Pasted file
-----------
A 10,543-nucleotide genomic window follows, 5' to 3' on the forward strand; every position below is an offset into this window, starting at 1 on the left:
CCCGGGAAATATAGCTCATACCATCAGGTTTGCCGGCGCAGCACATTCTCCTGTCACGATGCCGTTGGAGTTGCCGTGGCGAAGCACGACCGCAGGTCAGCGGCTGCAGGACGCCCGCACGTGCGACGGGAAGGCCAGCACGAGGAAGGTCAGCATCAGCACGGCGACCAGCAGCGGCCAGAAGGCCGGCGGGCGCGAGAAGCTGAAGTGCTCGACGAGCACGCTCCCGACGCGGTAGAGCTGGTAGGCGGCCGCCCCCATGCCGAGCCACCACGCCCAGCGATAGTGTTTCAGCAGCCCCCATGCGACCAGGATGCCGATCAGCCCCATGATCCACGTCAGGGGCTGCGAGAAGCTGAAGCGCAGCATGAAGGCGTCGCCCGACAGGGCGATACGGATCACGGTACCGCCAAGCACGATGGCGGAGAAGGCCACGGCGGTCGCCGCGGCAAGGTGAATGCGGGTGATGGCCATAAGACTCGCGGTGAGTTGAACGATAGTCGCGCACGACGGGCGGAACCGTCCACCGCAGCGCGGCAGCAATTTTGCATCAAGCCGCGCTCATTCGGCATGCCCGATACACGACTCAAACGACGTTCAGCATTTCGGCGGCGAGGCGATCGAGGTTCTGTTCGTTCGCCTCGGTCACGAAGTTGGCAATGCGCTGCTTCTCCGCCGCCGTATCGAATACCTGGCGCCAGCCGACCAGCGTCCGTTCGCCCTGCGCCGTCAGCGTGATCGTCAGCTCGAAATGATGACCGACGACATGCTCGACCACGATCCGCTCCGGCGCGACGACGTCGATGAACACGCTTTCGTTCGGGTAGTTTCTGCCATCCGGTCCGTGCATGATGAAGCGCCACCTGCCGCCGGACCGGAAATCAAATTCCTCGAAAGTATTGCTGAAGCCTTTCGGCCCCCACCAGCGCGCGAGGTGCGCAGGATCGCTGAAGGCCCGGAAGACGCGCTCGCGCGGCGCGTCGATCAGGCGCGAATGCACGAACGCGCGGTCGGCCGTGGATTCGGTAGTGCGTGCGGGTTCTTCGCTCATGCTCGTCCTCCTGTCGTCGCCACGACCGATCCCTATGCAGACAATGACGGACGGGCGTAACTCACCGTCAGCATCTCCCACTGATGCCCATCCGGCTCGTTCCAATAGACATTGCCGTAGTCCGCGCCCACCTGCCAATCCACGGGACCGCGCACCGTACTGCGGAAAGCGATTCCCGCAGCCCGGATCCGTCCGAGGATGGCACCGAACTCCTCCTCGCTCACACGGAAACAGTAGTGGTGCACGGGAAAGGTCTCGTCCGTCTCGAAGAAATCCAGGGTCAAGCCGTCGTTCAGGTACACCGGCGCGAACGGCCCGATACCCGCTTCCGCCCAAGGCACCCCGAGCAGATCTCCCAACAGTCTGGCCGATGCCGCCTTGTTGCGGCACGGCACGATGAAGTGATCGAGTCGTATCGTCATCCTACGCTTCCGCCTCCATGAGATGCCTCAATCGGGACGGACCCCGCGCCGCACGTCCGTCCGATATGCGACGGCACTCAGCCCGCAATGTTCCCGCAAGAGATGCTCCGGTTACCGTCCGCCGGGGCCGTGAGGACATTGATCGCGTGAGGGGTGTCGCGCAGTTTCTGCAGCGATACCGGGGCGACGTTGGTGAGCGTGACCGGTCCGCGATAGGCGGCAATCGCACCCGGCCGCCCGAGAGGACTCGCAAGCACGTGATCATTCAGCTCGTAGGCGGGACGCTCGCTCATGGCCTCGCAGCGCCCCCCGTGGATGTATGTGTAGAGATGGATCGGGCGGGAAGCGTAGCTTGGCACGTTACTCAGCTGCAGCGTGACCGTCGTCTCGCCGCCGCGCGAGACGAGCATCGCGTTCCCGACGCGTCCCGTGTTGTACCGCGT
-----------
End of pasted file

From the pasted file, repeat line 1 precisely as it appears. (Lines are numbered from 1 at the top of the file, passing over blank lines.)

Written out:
A 10,543-nucleotide genomic window follows, 5' to 3' on the forward strand; every position below is an offset into this window, starting at 1 on the left: